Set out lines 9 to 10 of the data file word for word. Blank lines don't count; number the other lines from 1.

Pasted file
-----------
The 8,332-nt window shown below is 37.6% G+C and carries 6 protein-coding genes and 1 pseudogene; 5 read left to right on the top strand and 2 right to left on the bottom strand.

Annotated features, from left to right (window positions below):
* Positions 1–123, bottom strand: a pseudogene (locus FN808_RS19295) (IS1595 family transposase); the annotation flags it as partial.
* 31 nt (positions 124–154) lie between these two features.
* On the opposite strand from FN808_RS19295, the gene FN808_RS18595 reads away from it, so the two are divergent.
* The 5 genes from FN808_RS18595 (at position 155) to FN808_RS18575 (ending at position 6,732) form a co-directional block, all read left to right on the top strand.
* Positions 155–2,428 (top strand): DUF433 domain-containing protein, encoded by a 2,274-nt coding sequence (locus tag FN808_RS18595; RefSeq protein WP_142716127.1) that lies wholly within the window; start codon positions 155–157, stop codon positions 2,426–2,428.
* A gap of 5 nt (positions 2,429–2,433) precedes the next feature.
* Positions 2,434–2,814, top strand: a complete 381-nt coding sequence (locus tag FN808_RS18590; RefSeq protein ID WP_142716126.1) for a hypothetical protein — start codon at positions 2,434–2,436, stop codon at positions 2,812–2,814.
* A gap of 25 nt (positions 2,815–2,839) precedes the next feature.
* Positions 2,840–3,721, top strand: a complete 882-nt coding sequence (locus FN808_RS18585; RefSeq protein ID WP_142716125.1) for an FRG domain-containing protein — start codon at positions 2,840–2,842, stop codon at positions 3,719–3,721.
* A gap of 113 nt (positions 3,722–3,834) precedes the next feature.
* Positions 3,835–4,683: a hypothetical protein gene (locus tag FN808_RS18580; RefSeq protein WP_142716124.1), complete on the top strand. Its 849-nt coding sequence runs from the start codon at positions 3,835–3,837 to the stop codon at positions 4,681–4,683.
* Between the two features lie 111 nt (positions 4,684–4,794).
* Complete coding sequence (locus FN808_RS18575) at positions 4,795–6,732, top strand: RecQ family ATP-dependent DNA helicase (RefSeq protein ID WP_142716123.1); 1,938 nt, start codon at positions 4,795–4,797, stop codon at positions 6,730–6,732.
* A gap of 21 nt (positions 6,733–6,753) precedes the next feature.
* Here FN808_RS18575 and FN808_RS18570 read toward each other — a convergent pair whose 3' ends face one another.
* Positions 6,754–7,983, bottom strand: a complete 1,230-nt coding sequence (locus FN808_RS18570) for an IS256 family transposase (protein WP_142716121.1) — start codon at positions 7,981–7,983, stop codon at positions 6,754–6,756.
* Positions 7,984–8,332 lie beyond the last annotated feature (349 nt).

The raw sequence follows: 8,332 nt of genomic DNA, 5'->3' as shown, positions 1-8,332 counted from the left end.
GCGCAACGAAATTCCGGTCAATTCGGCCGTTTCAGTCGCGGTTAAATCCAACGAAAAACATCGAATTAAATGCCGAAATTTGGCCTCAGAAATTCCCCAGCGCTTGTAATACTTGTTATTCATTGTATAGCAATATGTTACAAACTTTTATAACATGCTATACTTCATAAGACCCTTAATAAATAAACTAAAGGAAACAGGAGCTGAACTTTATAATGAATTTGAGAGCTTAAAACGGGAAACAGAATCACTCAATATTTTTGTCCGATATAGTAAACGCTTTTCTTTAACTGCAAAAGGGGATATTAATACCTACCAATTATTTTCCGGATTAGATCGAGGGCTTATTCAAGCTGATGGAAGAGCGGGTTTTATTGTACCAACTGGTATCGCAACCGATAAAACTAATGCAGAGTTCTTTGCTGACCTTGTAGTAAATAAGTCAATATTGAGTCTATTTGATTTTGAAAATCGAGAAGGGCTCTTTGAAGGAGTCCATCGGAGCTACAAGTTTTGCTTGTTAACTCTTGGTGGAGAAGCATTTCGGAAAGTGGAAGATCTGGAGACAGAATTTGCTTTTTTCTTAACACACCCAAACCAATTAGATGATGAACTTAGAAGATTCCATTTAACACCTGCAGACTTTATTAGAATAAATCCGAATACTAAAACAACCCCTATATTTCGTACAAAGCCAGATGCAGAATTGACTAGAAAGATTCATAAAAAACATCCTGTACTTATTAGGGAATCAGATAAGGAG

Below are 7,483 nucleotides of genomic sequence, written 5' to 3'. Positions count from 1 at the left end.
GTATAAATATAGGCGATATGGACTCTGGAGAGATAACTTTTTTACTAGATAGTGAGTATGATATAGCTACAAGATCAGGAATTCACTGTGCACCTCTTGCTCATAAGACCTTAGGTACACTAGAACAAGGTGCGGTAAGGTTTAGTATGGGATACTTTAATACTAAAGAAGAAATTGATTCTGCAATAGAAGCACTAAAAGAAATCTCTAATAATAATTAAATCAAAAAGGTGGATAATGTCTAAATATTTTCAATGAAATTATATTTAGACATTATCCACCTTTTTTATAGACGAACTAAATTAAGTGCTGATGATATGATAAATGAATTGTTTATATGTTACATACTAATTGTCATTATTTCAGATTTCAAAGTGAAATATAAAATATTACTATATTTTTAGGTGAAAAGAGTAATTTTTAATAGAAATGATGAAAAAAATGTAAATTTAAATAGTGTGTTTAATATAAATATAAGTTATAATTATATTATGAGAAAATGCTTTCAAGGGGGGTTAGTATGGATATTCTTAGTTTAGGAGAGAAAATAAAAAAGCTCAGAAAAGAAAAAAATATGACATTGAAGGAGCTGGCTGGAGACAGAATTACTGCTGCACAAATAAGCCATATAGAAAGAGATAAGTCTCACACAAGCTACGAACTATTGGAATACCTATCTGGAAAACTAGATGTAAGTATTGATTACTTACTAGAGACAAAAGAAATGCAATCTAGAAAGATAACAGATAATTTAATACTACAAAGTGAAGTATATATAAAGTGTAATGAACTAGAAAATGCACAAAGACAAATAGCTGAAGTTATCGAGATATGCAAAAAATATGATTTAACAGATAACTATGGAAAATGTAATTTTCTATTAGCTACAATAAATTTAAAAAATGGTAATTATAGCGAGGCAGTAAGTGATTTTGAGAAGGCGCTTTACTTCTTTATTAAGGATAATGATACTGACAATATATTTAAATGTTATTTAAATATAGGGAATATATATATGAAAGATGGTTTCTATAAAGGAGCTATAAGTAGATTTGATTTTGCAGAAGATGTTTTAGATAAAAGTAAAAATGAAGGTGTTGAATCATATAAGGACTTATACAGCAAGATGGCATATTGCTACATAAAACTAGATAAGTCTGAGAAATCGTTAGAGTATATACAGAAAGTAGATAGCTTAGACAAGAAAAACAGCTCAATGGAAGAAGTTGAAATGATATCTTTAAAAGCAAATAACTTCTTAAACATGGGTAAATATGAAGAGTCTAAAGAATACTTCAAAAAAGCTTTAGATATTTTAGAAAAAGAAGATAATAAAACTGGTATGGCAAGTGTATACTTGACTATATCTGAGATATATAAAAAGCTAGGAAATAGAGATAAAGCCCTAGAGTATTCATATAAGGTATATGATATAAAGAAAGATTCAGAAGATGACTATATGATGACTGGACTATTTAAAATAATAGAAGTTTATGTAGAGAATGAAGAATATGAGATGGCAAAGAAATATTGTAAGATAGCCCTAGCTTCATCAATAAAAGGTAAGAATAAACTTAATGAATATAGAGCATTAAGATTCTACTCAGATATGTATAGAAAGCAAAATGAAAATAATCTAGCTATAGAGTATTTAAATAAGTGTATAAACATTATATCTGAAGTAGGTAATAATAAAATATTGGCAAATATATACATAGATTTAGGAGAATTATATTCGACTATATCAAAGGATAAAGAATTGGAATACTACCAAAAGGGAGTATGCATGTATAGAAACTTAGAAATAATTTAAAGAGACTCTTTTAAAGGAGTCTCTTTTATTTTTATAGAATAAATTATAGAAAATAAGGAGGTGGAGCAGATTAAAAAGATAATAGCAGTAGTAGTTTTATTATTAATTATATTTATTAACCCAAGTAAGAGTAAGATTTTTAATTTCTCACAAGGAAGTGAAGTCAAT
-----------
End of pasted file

* Positions 2,434–2,814, top strand: a complete 381-nt coding sequence (locus tag FN808_RS18590; RefSeq protein ID WP_142716126.1) for a hypothetical protein — start codon at positions 2,434–2,436, stop codon at positions 2,812–2,814.
* A gap of 25 nt (positions 2,815–2,839) precedes the next feature.